The song “Amazing Grace” has a history as remarkable as its popularity being among America’s most well-known and recorded pieces of music. The story begins with John Newton, an English sailor-man who underwent a Christian conversion after experiencing the trials of life on the sea. Starting a new life as a Preacher, Newton focused on writing hymns to amplify the message of his sermons.
In 1772 Newton composed the original hymn, “Amazing Grace” which contained six stanzas; the first 3 emphasize his separation from and journey to finding God, the later stanzas evolve to show God’s greatness as the source for grace in times of trial. The hymn was first heard on New Year’s Day in 1773, but the familiar words weren’t sung to the tune we know and love today. In fact “Amazing Grace” has been associated with over 20 different melodies since its creation.
In 1835 Newton’s lyrics were paired with the familiar melody, known then as “New Britain,” and was published in a songbook, The Southern Harmony, by singing instructor William Walker. However in 1910, the song was re-published with only the first three of Newton’s stanzas and was paired with a new, fourth stanza by songwriter and publisher, Edwin Othello Excell, “When we’ve been there ten thousand years…”.
John Newton says, “[In America], the conversion experience is more prominent… It seems to be the definitive song of the personal conversion experience.” Sure enough, “Amazing Grace” climbed into great popularity eventually breaking out of the sacred music genre with its great influence in folk music and as an African American Spiritual. With the “power to transform” and to heal, the song reached the pop charts in the U.K. the U.S. when Judy Collins released her version 1971 and it is estimated to be performed about 10 million times a year.
Judy was really in to this song!
The Phoenix Chorale’s upcoming concert “Amazing Grace” features the titled song in various forms though you will never miss the familiar tune or words in any of the renditions. Ēriks Ešenvalds, born in 1977, has become a highly awarded Latvian composer. His ethereal, floating harmonies give a heavenly lightness to the heavy hearted lyrics of “Amazing Grace”. Published in 2007, Ešenvalds included John Newton’s neglected 4th verse in his expansive rendition of the song. The addition of the verse is meant to clarify the meaning and source of grace.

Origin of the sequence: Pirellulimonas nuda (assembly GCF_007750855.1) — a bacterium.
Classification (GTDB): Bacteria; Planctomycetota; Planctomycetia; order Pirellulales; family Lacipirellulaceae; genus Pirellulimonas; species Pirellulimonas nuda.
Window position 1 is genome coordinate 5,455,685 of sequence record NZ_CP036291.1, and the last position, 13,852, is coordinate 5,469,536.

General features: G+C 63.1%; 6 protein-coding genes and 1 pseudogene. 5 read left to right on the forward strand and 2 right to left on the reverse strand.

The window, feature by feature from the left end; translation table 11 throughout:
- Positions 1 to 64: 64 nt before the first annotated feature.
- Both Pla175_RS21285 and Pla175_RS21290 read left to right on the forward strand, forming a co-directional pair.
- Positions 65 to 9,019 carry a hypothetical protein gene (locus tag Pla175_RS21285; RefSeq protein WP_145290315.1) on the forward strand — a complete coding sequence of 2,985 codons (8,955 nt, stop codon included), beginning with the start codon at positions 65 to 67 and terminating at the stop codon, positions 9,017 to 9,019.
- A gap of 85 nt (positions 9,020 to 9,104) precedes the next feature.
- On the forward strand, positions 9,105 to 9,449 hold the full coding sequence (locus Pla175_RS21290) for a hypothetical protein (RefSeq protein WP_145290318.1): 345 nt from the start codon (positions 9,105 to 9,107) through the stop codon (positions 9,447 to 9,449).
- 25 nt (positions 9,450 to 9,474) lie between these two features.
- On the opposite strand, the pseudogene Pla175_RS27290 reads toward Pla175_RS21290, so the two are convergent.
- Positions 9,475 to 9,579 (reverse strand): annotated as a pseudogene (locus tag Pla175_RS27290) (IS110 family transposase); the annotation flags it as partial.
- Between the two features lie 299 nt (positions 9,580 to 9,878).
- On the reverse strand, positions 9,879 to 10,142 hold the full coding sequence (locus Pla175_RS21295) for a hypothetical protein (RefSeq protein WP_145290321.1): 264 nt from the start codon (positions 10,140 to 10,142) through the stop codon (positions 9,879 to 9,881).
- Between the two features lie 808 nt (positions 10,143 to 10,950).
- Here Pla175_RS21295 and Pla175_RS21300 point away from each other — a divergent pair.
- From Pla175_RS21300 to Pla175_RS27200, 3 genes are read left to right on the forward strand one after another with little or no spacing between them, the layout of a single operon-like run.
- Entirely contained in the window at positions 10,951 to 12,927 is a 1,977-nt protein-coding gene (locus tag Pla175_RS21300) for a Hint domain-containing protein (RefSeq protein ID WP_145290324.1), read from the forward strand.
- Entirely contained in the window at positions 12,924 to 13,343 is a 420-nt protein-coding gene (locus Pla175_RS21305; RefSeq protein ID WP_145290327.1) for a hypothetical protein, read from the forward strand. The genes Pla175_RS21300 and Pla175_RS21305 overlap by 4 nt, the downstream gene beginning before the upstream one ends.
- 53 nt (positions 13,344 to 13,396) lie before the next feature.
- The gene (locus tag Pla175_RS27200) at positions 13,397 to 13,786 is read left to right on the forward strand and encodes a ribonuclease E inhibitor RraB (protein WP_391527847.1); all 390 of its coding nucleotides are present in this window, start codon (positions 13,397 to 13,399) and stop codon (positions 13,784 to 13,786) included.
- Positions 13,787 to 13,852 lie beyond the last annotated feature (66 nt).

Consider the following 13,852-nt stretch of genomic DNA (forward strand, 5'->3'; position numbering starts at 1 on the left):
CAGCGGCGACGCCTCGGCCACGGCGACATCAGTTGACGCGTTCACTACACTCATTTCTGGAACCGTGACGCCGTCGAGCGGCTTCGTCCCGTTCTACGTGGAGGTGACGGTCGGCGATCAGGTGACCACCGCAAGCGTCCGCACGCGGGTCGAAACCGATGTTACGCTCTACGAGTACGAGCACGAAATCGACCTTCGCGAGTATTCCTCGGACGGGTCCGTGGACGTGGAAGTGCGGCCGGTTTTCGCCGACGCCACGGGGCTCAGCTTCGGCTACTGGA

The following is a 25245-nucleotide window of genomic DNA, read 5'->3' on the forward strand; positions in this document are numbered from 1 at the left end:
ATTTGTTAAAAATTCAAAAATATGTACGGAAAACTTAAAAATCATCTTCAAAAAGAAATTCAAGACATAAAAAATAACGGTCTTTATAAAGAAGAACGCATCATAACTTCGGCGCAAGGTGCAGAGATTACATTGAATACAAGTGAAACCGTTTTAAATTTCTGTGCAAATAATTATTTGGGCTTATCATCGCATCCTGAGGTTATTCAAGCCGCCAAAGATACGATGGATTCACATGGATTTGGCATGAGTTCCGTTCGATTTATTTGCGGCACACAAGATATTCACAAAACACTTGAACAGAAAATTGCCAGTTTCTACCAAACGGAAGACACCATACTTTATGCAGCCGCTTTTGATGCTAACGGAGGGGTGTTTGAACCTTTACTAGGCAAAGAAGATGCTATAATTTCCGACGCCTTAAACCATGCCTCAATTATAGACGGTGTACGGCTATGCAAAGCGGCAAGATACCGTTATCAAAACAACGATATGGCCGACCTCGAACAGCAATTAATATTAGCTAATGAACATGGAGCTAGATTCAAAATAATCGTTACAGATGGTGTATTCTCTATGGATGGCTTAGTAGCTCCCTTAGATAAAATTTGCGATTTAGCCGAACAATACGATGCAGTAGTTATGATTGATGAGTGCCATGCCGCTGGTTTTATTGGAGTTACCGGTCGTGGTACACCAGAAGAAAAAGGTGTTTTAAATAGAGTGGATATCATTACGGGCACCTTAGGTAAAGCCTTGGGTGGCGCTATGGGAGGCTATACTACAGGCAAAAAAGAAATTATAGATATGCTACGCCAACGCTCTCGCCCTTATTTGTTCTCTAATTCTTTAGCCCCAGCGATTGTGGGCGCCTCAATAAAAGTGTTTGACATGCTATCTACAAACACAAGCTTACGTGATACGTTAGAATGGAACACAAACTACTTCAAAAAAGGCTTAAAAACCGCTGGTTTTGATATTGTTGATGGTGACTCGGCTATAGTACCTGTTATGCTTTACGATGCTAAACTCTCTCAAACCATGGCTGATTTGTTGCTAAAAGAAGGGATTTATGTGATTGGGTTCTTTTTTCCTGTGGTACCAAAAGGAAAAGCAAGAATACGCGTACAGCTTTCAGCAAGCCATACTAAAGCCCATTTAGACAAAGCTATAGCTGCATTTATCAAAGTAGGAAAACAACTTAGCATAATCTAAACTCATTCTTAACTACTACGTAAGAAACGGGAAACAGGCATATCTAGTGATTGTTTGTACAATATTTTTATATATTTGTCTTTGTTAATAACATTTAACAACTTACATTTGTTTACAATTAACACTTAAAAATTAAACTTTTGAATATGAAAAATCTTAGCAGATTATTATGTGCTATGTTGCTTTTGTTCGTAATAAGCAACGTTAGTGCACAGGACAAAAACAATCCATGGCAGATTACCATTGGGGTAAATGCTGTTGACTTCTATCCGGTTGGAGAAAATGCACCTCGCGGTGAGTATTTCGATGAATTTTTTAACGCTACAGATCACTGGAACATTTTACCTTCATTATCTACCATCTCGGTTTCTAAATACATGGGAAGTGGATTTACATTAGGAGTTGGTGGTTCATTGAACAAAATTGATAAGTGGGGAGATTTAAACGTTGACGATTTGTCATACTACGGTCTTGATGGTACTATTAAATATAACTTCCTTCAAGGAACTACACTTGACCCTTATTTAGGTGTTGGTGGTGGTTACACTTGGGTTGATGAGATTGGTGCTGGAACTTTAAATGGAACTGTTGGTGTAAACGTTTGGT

Hyowon Woo presents a new musical vision in choral music and has presented a great contribution to the development of choral music in Korea. After graduating from Sungshin Women’s University in 1995, her fresh creativity led her to the position of composer residencies of Seoul Ladies’ Singers in 1995, and later to Inchon City Chorale in 1999. These collaborations earned her the reputation as a specialist of new choral compositional techniques. Her open harmonies give a
different, cultural feel to the American standard, leaving space for Woo to create the illusion of a new environment all together.
Don’t miss your chance to hear immerse yourself in the incredibly deep history behind “Amazing Grace” at the Phoenix Chorale concert this weekend. We are pairing up with folk band Run Boy Run for an exciting concert filled with your favorite spirituals, hymn and gospel songs as well as a fun and beautiful set of bluegrass influence folk tunes. Tickets are going fast – I can’t wait to see the story behind the song come alive this weekend!